Thursday, February 18, 2010
Over at the P-G's Early Returns blog yesterday, our pal Tim McNulty has broken news of Mary Beth Buchanan's not-so-surprising entry into the 4th Congressional District race.
Also somewhat less than entirely surprising: The press release announcing her campaign is already getting sloppy with the facts.
I'm gonna leave aside most of the low-hanging fruit here. (For example, it's amusing that Buchanan -- who brought us the prosecution of film-star-cum-bong-merchant Tommy Chong -- is railing against "the miss-placed [sic] priorities in Washington.") Instead, I'll focus on an assertion she makes about her rival, incumbent Democrat Jason Altmire:
"Just last month, he voted with fellow liberals to spend up to $50 million to buy beachfront property in the Caribbean Islands that most people in Western Pennsylvania will never be able to visit."
Makes it sound like Jason Altmire and his cronies have bought up a seaside resort for themselves to enjoy, doesn't it? And God only knows what sort of lurid excess will take place there. Taxpayer-subsidized mojitos? Same-sex conga lines?
Actually, Buchanan is referring to House Resolution 3726. That legislation, currently pending in the Senate, would establish the Castle Nugent National Historical Site -- a new national park on St. Croix. (St. Croix is one of the U.S. Virgin Islands, which are U.S. territories.)
Altmire did indeed vote for the bill -- as did all but a handful of House Democrats. But he did not actually vote to spend $50 million, the estimated cost of purchasing all the land needed for the park. As one of his colleagues, West Virginia Democrat Nick Rahal, pointed out in a floor speech, "H.R. 3726 does not spend one dime, and every Member on this floor knows it. The legislation designates this area as a new [parks] unit, but the bill contains no direct spending."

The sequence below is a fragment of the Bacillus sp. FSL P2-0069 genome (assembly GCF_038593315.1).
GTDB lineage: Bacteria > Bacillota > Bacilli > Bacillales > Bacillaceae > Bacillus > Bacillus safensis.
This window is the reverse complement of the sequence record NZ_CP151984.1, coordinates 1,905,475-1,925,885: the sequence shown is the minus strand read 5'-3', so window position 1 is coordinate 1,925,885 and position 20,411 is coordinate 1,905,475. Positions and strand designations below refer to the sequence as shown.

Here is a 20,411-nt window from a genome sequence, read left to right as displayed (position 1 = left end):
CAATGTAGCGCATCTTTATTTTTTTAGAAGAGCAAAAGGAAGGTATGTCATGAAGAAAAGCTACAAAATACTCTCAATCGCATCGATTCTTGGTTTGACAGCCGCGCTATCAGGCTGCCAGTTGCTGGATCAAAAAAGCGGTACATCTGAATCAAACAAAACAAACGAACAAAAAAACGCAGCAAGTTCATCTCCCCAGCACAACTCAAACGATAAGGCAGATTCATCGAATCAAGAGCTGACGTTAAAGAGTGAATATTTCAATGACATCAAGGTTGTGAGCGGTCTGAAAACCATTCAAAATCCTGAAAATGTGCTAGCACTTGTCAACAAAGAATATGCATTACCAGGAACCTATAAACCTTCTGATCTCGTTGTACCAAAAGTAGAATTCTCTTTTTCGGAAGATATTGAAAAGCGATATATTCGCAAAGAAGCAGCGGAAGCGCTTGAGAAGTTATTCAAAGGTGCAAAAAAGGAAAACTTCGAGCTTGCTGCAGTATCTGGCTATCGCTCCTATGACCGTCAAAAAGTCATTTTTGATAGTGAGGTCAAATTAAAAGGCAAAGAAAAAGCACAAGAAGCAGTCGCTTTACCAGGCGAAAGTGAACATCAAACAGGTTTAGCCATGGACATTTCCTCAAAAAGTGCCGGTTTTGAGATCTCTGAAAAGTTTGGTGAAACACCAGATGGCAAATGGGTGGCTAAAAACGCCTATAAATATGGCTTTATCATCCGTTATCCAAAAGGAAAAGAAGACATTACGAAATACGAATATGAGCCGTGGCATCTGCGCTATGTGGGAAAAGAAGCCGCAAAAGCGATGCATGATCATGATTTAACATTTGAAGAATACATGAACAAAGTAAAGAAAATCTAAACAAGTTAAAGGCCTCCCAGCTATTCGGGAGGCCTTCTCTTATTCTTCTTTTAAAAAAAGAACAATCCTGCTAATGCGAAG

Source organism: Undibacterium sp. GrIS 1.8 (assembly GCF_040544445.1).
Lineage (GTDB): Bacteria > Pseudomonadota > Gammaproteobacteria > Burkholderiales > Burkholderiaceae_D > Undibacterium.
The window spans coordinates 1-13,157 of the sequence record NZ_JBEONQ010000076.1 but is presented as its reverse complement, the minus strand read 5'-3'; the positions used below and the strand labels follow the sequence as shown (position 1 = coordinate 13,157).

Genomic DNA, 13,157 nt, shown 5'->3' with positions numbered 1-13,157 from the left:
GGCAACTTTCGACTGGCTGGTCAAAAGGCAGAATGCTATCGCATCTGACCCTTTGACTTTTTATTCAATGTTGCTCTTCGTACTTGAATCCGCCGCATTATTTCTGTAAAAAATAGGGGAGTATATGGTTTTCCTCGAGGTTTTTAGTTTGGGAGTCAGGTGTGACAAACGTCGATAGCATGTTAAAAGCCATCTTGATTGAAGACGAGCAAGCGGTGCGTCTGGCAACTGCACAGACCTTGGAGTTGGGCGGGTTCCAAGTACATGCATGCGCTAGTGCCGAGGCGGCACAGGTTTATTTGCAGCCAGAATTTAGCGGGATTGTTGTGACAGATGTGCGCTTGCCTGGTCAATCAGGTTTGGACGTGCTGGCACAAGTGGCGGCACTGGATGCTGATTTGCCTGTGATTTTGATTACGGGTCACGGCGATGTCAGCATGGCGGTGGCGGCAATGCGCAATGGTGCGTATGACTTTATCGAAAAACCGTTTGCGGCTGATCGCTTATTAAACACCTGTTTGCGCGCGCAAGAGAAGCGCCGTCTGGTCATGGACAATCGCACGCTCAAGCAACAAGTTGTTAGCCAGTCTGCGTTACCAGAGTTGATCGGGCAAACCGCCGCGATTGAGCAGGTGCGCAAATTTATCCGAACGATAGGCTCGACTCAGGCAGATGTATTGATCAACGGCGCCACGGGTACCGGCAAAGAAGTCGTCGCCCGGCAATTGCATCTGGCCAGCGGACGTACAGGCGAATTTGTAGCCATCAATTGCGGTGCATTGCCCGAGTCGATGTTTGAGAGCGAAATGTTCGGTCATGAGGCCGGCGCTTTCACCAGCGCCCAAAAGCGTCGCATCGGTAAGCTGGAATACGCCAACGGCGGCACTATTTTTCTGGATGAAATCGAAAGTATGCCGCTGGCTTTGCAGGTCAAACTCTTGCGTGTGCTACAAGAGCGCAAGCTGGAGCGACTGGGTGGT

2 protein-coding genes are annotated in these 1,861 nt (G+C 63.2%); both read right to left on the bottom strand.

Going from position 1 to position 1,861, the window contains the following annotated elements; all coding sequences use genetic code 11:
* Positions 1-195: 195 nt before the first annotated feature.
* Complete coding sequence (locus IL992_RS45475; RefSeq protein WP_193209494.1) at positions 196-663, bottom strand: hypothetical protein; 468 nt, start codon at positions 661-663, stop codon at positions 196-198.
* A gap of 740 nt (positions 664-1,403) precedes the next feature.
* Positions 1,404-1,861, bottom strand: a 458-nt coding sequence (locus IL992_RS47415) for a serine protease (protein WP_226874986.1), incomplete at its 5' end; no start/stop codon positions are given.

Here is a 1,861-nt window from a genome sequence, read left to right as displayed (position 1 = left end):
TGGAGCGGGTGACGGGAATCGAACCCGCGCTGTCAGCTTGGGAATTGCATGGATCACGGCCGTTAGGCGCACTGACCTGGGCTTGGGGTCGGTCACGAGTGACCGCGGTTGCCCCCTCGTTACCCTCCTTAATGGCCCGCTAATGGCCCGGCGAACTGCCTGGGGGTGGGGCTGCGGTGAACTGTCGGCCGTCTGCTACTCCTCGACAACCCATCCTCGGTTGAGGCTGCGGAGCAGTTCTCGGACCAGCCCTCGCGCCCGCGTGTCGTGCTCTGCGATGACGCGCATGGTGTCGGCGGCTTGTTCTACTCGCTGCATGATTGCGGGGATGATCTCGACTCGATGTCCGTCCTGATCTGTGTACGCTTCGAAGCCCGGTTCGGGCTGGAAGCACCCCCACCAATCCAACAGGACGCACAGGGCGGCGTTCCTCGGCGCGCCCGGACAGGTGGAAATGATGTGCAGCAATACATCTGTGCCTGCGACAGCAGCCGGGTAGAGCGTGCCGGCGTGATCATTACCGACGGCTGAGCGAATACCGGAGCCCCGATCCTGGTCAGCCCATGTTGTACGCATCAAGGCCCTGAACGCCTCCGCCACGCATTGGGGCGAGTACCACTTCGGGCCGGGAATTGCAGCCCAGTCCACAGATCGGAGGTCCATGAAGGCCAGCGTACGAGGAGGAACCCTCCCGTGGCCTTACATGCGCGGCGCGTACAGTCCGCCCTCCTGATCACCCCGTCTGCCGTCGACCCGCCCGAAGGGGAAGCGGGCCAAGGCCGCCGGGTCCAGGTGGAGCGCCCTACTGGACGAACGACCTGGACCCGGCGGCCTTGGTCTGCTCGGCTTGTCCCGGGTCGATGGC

Instead, the billl allows the National Park Service to accept donations of land -- park backers say some of it is likely to be offered for free -- or request for money to purchase property in the future. (Land acquisition could take a decade.) But those appropriations would be handled in later legislation. A summary by the nonpartisan Congressional Budget Office confirms this, noting that merely "[e]nacting H.R. 3726 would have no effect on direct spending or revenues."
And while the park boundaries could include shoreline, this isn't "beachfront property" as you or I think of it. The land, according to the National Park Service, is "mostly rolling and hilly with a mixture of dry forest, native vegetation, and rangeland that offers picturesque views to the Caribbean Sea and to distant parts of the island. A shoreline of cobble beaches and small crescent bays extends for approximately 4.5 miles." The site has historic significance, boasts an impressive coral reef and a breeding ground for sea turtles, and offers grazing land for island cattle. No one's gonna build condos here: In fact, if created, the site would preserve some of the dwindling island acerage that hasn't already been developed.
And of course, it's not like the site would be closed to people from Western Pennsylvania, or anywhere else. It'd be run by the Park Service. Buchanan's concern, apparently is simply that most of us aren't likely to vacation in the Virgin Islands.
I'm sure that's true. But hey, I'll probably never go to Mt. Rushmore either. Does that mean we should shut down the National Park facility there, and start quarrying the stone to raise cash?
But let's face it: This is a well-crafted attack. Especially when half of western Pennsylvania is encased in snow, nobody wants to hear about taxpayer dollars being spent in the Virgin Islands. And there are probably people out there who still think, in light of Barack Obama's election, that Hawaii is only a state on a technicality. Spending our tax dollars on a mere territory will no doubt anger them. (Even though residents of the U.S. Virgin Islands are taxpaying American citizens.)
It might be worth noting, finally, that planning for this park began during the Bush Administration. So it's not a "liberal" initiative. Then again, a lot of Bush appointees were capable of wasting public money on ill-considered agendas. Just look at Mary Beth Buchanan.
Tags: Slag Heap